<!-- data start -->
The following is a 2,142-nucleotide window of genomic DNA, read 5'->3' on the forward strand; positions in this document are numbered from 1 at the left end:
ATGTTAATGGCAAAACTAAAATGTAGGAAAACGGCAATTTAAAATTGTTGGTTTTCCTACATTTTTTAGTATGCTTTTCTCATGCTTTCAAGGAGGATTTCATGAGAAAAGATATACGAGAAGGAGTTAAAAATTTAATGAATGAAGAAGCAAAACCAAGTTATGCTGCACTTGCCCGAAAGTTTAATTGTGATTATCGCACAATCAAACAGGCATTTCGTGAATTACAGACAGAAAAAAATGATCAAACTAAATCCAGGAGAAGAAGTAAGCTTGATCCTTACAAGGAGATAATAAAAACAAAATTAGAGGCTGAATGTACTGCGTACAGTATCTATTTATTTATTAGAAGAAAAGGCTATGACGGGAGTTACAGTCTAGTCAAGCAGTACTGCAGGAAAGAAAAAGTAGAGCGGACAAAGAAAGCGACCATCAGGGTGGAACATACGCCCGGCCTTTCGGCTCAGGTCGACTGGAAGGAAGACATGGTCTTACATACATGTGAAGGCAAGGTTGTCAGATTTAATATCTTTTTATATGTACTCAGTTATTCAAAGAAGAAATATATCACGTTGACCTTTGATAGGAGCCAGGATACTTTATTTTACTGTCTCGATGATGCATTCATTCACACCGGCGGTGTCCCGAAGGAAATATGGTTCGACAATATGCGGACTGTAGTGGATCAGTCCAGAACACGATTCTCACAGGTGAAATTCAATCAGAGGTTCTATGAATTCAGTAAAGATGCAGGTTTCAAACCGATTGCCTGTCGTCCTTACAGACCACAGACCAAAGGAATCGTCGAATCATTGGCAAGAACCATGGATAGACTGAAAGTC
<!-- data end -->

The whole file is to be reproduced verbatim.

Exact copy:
The following is a 2,142-nucleotide window of genomic DNA, read 5'->3' on the forward strand; positions in this document are numbered from 1 at the left end:
ATGTTAATGGCAAAACTAAAATGTAGGAAAACGGCAATTTAAAATTGTTGGTTTTCCTACATTTTTTAGTATGCTTTTCTCATGCTTTCAAGGAGGATTTCATGAGAAAAGATATACGAGAAGGAGTTAAAAATTTAATGAATGAAGAAGCAAAACCAAGTTATGCTGCACTTGCCCGAAAGTTTAATTGTGATTATCGCACAATCAAACAGGCATTTCGTGAATTACAGACAGAAAAAAATGATCAAACTAAATCCAGGAGAAGAAGTAAGCTTGATCCTTACAAGGAGATAATAAAAACAAAATTAGAGGCTGAATGTACTGCGTACAGTATCTATTTATTTATTAGAAGAAAAGGCTATGACGGGAGTTACAGTCTAGTCAAGCAGTACTGCAGGAAAGAAAAAGTAGAGCGGACAAAGAAAGCGACCATCAGGGTGGAACATACGCCCGGCCTTTCGGCTCAGGTCGACTGGAAGGAAGACATGGTCTTACATACATGTGAAGGCAAGGTTGTCAGATTTAATATCTTTTTATATGTACTCAGTTATTCAAAGAAGAAATATATCACGTTGACCTTTGATAGGAGCCAGGATACTTTATTTTACTGTCTCGATGATGCATTCATTCACACCGGCGGTGTCCCGAAGGAAATATGGTTCGACAATATGCGGACTGTAGTGGATCAGTCCAGAACACGATTCTCACAGGTGAAATTCAATCAGAGGTTCTATGAATTCAGTAAAGATGCAGGTTTCAAACCGATTGCCTGTCGTCCTTACAGACCACAGACCAAAGGAATCGTCGAATCATTGGCAAGAACCATGGATAGACTGAAAGTC